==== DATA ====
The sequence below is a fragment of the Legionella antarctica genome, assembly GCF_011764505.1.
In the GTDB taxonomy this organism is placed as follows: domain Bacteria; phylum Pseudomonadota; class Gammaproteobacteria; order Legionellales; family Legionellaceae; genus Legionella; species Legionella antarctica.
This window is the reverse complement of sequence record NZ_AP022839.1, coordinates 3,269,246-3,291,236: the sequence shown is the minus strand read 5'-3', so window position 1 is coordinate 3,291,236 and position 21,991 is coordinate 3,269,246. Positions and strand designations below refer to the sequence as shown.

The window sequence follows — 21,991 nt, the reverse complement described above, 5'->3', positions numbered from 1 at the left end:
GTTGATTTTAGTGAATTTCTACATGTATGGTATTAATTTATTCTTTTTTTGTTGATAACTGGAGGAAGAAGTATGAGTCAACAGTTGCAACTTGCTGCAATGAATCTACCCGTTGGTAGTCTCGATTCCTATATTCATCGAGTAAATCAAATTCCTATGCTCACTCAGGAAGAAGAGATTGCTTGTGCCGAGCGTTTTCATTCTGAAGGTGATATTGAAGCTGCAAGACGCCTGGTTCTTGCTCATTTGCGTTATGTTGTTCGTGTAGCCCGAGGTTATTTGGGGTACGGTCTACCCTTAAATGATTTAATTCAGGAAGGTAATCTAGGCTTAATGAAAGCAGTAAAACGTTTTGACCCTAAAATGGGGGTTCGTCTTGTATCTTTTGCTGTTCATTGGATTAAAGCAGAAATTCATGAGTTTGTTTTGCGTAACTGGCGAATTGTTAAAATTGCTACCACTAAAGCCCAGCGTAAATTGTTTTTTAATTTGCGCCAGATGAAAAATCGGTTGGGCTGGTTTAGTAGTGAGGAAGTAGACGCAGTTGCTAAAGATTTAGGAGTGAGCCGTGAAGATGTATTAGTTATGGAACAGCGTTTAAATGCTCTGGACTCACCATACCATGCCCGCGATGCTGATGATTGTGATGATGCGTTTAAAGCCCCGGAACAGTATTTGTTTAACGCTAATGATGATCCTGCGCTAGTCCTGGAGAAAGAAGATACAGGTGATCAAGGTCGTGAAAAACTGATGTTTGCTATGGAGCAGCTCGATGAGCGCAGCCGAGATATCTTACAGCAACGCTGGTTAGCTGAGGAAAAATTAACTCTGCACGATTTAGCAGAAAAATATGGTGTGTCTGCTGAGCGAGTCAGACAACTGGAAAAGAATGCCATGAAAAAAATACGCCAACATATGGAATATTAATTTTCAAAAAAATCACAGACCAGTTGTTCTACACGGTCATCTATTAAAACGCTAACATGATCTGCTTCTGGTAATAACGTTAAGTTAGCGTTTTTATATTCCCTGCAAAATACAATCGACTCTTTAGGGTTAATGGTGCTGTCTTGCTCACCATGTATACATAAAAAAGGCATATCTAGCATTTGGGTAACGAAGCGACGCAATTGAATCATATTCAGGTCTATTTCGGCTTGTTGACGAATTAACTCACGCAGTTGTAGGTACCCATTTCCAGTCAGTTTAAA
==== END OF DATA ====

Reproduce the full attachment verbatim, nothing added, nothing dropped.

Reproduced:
The sequence below is a fragment of the Legionella antarctica genome, assembly GCF_011764505.1.
In the GTDB taxonomy this organism is placed as follows: domain Bacteria; phylum Pseudomonadota; class Gammaproteobacteria; order Legionellales; family Legionellaceae; genus Legionella; species Legionella antarctica.
This window is the reverse complement of sequence record NZ_AP022839.1, coordinates 3,269,246-3,291,236: the sequence shown is the minus strand read 5'-3', so window position 1 is coordinate 3,291,236 and position 21,991 is coordinate 3,269,246. Positions and strand designations below refer to the sequence as shown.

The window sequence follows — 21,991 nt, the reverse complement described above, 5'->3', positions numbered from 1 at the left end:
GTTGATTTTAGTGAATTTCTACATGTATGGTATTAATTTATTCTTTTTTTGTTGATAACTGGAGGAAGAAGTATGAGTCAACAGTTGCAACTTGCTGCAATGAATCTACCCGTTGGTAGTCTCGATTCCTATATTCATCGAGTAAATCAAATTCCTATGCTCACTCAGGAAGAAGAGATTGCTTGTGCCGAGCGTTTTCATTCTGAAGGTGATATTGAAGCTGCAAGACGCCTGGTTCTTGCTCATTTGCGTTATGTTGTTCGTGTAGCCCGAGGTTATTTGGGGTACGGTCTACCCTTAAATGATTTAATTCAGGAAGGTAATCTAGGCTTAATGAAAGCAGTAAAACGTTTTGACCCTAAAATGGGGGTTCGTCTTGTATCTTTTGCTGTTCATTGGATTAAAGCAGAAATTCATGAGTTTGTTTTGCGTAACTGGCGAATTGTTAAAATTGCTACCACTAAAGCCCAGCGTAAATTGTTTTTTAATTTGCGCCAGATGAAAAATCGGTTGGGCTGGTTTAGTAGTGAGGAAGTAGACGCAGTTGCTAAAGATTTAGGAGTGAGCCGTGAAGATGTATTAGTTATGGAACAGCGTTTAAATGCTCTGGACTCACCATACCATGCCCGCGATGCTGATGATTGTGATGATGCGTTTAAAGCCCCGGAACAGTATTTGTTTAACGCTAATGATGATCCTGCGCTAGTCCTGGAGAAAGAAGATACAGGTGATCAAGGTCGTGAAAAACTGATGTTTGCTATGGAGCAGCTCGATGAGCGCAGCCGAGATATCTTACAGCAACGCTGGTTAGCTGAGGAAAAATTAACTCTGCACGATTTAGCAGAAAAATATGGTGTGTCTGCTGAGCGAGTCAGACAACTGGAAAAGAATGCCATGAAAAAAATACGCCAACATATGGAATATTAATTTTCAAAAAAATCACAGACCAGTTGTTCTACACGGTCATCTATTAAAACGCTAACATGATCTGCTTCTGGTAATAACGTTAAGTTAGCGTTTTTATATTCCCTGCAAAATACAATCGACTCTTTAGGGTTAATGGTGCTGTCTTGCTCACCATGTATACATAAAAAAGGCATATCTAGCATTTGGGTAACGAAGCGACGCAATTGAATCATATTCAGGTCTATTTCGGCTTGTTGACGAATTAACTCACGCAGTTGTAGGTACCCATTTCCAGTCAGTTTAAA